In a closed loop system, the tubes are filled with antifreeze or air. The water to be heated is circulated around the tubes, picking up their heat. Once the water is heated sufficiently, it is then piped into a collection tank. You can have a collection tank situated above the solar collector on the roof.

These systems do not need electric pumps because they rely on the fact that hot water will rise, so as the water is heated, it rises up into the tank above it. This is known as a thermosiphon system.

For a thermosiphon system you need to be sure that your roof can take the weight of a tank of water. For less sturdy roof structures the heated water can be pumped into a storage tank. One advantage of the thermosiphon system is that there are no moving parts or parts that can break down.

A disadvantage of flat plate collectors versus evacuated tubes (see below) is that they lose more heat to the environment. The system you choose to use will depend on which area of Australia you live in. In very warm and predominantly sunny areas the heat loss may not be significant, but in areas that are cooler and have more cloudy days, evacuated tube systems would be a better choice.

Evacuated tube
Image courtesy of Apricus Australia

Evacuated tube systems

An evacuated tube system is another form of solar technology, but it works on an entirely different principle. The evacuated tubes heats up in the sun and transfers their heat to a water source.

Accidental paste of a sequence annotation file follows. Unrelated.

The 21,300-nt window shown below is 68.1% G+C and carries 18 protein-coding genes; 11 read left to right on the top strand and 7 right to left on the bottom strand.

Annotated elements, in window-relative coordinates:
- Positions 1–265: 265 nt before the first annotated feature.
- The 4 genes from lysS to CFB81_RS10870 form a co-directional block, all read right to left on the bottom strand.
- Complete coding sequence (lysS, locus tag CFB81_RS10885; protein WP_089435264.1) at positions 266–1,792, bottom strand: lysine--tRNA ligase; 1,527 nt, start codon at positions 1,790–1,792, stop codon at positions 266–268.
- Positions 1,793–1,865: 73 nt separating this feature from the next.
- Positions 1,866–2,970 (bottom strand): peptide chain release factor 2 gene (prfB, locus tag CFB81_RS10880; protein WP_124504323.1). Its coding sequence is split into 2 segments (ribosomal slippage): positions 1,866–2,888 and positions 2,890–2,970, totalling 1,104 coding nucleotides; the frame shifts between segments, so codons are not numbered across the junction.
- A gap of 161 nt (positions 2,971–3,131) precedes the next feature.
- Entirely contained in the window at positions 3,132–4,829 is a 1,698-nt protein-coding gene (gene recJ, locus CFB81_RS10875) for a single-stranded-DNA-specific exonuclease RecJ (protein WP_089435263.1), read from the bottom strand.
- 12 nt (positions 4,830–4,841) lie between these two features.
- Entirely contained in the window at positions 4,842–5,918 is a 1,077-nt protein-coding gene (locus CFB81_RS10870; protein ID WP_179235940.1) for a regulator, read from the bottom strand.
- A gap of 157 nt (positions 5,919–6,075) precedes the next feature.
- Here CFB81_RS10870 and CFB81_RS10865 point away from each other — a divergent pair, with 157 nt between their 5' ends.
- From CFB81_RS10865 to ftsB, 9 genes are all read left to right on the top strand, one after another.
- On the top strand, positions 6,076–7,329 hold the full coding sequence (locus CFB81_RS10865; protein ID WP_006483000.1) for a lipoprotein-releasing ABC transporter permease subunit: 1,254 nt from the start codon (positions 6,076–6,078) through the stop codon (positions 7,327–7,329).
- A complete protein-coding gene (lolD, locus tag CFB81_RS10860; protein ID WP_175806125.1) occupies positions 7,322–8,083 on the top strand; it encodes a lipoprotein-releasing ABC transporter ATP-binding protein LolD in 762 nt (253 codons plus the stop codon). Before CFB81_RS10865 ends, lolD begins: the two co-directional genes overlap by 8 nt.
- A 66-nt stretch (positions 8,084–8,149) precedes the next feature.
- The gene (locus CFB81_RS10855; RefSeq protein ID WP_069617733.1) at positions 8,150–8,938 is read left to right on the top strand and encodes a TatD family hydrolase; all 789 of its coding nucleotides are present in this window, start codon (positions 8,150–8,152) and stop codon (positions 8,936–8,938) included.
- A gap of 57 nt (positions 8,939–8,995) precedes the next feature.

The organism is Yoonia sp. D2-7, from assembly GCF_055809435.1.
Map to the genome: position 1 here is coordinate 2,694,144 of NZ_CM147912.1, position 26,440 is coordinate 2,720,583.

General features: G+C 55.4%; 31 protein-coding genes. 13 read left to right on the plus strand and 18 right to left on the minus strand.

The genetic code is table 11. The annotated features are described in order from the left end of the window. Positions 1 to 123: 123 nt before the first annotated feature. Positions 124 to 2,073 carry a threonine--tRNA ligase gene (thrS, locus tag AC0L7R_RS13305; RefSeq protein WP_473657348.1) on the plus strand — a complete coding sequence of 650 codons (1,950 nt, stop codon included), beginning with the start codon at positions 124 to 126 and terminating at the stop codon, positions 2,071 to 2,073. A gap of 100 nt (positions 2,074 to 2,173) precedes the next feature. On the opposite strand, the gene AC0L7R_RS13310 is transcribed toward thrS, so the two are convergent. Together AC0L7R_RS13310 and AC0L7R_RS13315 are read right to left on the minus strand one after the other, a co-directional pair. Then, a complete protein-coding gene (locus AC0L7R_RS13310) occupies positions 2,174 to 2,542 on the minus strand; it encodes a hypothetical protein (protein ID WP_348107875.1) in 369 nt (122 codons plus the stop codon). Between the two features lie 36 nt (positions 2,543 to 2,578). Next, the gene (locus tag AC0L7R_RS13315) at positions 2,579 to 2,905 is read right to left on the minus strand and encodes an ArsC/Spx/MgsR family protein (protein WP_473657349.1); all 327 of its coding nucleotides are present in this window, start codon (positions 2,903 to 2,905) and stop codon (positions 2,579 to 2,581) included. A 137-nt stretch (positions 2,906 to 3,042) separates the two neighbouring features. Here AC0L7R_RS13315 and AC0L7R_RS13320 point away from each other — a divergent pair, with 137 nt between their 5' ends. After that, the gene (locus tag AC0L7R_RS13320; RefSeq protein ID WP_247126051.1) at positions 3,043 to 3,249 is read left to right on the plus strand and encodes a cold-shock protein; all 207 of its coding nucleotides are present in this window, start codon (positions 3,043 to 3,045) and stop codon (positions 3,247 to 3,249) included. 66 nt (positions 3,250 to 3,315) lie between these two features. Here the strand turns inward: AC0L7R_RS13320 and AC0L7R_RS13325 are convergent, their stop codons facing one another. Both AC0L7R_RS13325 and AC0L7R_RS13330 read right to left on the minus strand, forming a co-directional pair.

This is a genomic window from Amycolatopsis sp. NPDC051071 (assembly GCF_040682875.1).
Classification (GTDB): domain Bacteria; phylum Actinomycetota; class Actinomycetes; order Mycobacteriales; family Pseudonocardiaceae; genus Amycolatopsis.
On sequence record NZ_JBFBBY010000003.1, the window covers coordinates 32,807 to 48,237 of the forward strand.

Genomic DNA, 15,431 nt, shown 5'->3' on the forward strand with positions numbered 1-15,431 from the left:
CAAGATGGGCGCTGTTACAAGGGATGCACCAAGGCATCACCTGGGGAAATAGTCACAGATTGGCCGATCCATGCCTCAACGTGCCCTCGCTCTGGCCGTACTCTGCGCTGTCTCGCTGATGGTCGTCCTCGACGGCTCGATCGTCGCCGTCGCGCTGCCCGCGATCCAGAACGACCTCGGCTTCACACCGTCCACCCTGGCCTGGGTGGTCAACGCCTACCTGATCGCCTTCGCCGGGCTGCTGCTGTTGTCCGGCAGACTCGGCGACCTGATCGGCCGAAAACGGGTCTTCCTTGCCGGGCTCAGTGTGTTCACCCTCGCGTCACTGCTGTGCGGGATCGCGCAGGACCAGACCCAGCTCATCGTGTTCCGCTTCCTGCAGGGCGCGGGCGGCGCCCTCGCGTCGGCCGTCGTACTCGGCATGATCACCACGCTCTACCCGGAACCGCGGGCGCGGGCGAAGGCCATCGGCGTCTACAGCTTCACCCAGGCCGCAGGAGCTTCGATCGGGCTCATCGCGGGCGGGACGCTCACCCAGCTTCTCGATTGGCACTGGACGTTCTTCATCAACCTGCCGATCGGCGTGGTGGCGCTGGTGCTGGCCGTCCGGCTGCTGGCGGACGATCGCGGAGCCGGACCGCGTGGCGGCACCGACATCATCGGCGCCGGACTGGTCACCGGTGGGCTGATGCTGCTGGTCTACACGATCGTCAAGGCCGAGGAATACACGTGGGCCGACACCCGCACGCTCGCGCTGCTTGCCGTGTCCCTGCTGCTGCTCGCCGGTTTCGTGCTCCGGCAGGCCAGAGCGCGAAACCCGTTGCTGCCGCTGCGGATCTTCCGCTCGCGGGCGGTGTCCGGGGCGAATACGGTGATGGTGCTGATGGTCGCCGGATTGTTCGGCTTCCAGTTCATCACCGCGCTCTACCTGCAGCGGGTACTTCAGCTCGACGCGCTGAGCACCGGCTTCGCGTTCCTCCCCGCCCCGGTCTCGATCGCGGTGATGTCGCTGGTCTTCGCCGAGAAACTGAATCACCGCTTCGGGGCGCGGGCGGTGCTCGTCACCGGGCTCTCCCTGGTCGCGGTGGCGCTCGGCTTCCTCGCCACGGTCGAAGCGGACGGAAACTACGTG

The glass cylinders that make up the system allow the sun's energy to pass through and directly heat a metal layer underneath. The glass is double-layered and their is a vacuum between the layers that acts as a barrier that prevents heat loss.

As the glass tubes increase in temperature water is passed through, transferring heat from the cylinder to the water, which is then pumped to a storage tank.

The hot water can be stored in the insulated tank for up to three days before it cools to ambient temperature.

Evacuated tubes deliver more energy when the ambient temperature is low. They continue to work even on cloudy days. An evacuated tube system will even work in snowy regions or areas with less exposure to sunlight, albeit less effectively.

Evacuated tube systems are more efficient per square metre. This is important when there is limited roof space.

Backup hot water heater

Most solar hot water systems come with a backup hot water heater, therefore even if there are several days of continuous rain, hot water will still be available. The backup heater can be powered by gas or electricity.

Booster systems

Booster systems located inside storage tanks can be inefficient unless override switches and timers are also incorporated. Another method is to use an in-line gas booster, which works like an instantaneous water heater. This will only cut in and start working when the water temperature is too low, thus maximising the use of solar energy.

Size of tank

Most individuals use approximately 50 to 60 litres of hot water per day. Thus a 300 litre tank will more than meet the needs of most households.


In 2008 Choice Magazine's "shadow shopper" called for quotes from 10 retailers listed in the Yellow Pages and received quotes ranging from $3900 to $9640. Installation costs were usually included and added from $100 to $1600 to the base price.